Cryptic species as defined by the Merriam-Webster dictionary are one of two or more morphologically indistinguishable biological groups that are incapable of interbreeding. By failing to distinguish these species as separate issues can arise when conducting biodiversity assessment and formulating wildlife management plans (McKenna, 2007).
African elephants are an example of a cryptic species. In 2001 a study revealed that there are two non-interbreeding, genetically distinct species: the African Bush Elephant and the African Forest Elephant. Bush elephants are larger and have outward curving tusks compared to forest elephants. Forest elephants have straight downward pointed tucks and are darker in color (World Wildlife Federation, n.d.).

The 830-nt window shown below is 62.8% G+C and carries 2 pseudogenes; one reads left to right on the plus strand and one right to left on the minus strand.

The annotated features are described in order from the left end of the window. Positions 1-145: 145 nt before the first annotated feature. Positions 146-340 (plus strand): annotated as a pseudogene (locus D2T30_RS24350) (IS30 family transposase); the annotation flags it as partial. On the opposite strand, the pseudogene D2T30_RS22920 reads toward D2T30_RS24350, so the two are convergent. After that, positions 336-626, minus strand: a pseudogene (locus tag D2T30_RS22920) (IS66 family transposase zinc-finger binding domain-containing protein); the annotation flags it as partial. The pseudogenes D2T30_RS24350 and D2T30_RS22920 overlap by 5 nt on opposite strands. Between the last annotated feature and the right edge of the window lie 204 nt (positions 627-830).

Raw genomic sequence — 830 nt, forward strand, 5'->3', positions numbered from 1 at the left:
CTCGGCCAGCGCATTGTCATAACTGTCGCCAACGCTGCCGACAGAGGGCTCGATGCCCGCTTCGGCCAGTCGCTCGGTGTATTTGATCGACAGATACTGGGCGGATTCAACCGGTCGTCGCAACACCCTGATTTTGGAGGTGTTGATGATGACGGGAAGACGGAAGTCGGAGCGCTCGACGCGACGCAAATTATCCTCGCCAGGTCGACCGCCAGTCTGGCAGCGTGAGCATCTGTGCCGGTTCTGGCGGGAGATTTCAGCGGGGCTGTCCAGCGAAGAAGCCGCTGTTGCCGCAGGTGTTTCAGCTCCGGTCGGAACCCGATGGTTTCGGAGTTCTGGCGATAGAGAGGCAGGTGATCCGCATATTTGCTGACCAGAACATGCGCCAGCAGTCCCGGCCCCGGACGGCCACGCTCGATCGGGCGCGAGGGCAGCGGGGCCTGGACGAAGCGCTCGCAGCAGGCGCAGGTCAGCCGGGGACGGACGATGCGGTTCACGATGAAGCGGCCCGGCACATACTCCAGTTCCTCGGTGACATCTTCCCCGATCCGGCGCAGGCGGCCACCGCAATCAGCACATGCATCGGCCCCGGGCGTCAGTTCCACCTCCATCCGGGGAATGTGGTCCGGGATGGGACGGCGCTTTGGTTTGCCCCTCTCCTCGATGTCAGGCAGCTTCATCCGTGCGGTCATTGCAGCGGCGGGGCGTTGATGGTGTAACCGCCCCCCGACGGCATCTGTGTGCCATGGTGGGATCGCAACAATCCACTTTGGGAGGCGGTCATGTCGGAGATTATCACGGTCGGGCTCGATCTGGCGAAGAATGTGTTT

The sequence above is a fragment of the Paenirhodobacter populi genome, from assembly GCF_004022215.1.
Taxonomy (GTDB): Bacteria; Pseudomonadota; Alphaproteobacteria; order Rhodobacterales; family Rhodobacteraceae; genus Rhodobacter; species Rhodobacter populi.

World Wildlife Federation. (n.d.) Retrieved form http://worldwildlife.org/species/african-elephant
McKenna, P. (2007). Hidden species may be surprisingly common. Retrieved from http://www.newscientist.com/article/dn12293-hidden-species-may-be-surprisingly-common.html#.Um_57Wc4TLk
Cryptic species and the confusion that comes with it is a common occurrence in the field of birding . It was common practice to lump many different species into one in the 70's & 80's (Jaramillo, 2006). But careful observations have shown that the specific vocalizations birds require for mating creates cryptic species. An example of this are the Eastern & Western Meadowlarks.
Jaramillo, A. (2006). Tales from the cryptic species. Birding, 30-38.